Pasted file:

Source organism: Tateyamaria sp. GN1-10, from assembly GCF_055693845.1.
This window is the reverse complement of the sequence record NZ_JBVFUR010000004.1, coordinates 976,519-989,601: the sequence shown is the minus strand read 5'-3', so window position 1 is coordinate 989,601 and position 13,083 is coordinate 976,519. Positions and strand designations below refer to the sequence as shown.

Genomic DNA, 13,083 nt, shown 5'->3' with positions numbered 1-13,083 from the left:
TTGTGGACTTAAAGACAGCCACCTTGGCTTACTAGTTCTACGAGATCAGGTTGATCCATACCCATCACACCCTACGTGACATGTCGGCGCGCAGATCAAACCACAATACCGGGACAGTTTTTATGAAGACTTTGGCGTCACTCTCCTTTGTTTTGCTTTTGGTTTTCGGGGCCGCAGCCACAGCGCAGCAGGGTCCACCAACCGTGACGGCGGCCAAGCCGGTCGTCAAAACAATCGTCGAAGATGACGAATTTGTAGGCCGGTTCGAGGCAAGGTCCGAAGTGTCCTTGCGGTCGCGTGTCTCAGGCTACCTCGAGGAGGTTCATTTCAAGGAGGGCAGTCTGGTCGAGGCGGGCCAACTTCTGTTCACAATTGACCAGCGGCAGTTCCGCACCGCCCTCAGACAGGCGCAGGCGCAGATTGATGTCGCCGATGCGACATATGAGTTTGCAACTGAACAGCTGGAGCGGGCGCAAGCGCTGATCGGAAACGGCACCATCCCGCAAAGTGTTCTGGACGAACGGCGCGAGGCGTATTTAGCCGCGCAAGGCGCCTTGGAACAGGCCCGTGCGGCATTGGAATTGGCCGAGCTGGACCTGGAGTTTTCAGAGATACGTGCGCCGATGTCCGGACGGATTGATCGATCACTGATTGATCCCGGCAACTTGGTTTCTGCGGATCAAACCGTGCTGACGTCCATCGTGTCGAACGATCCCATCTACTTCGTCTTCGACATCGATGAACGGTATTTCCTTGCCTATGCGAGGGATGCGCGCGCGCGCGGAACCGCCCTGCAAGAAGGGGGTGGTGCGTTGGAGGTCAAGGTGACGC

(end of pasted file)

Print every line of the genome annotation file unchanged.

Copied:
Source organism: Tateyamaria sp. GN1-10, from assembly GCF_055693845.1.
This window is the reverse complement of the sequence record NZ_JBVFUR010000004.1, coordinates 976,519-989,601: the sequence shown is the minus strand read 5'-3', so window position 1 is coordinate 989,601 and position 13,083 is coordinate 976,519. Positions and strand designations below refer to the sequence as shown.

Genomic DNA, 13,083 nt, shown 5'->3' with positions numbered 1-13,083 from the left:
TTGTGGACTTAAAGACAGCCACCTTGGCTTACTAGTTCTACGAGATCAGGTTGATCCATACCCATCACACCCTACGTGACATGTCGGCGCGCAGATCAAACCACAATACCGGGACAGTTTTTATGAAGACTTTGGCGTCACTCTCCTTTGTTTTGCTTTTGGTTTTCGGGGCCGCAGCCACAGCGCAGCAGGGTCCACCAACCGTGACGGCGGCCAAGCCGGTCGTCAAAACAATCGTCGAAGATGACGAATTTGTAGGCCGGTTCGAGGCAAGGTCCGAAGTGTCCTTGCGGTCGCGTGTCTCAGGCTACCTCGAGGAGGTTCATTTCAAGGAGGGCAGTCTGGTCGAGGCGGGCCAACTTCTGTTCACAATTGACCAGCGGCAGTTCCGCACCGCCCTCAGACAGGCGCAGGCGCAGATTGATGTCGCCGATGCGACATATGAGTTTGCAACTGAACAGCTGGAGCGGGCGCAAGCGCTGATCGGAAACGGCACCATCCCGCAAAGTGTTCTGGACGAACGGCGCGAGGCGTATTTAGCCGCGCAAGGCGCCTTGGAACAGGCCCGTGCGGCATTGGAATTGGCCGAGCTGGACCTGGAGTTTTCAGAGATACGTGCGCCGATGTCCGGACGGATTGATCGATCACTGATTGATCCCGGCAACTTGGTTTCTGCGGATCAAACCGTGCTGACGTCCATCGTGTCGAACGATCCCATCTACTTCGTCTTCGACATCGATGAACGGTATTTCCTTGCCTATGCGAGGGATGCGCGCGCGCGCGGAACCGCCCTGCAAGAAGGGGGTGGTGCGTTGGAGGTCAAGGTGACGC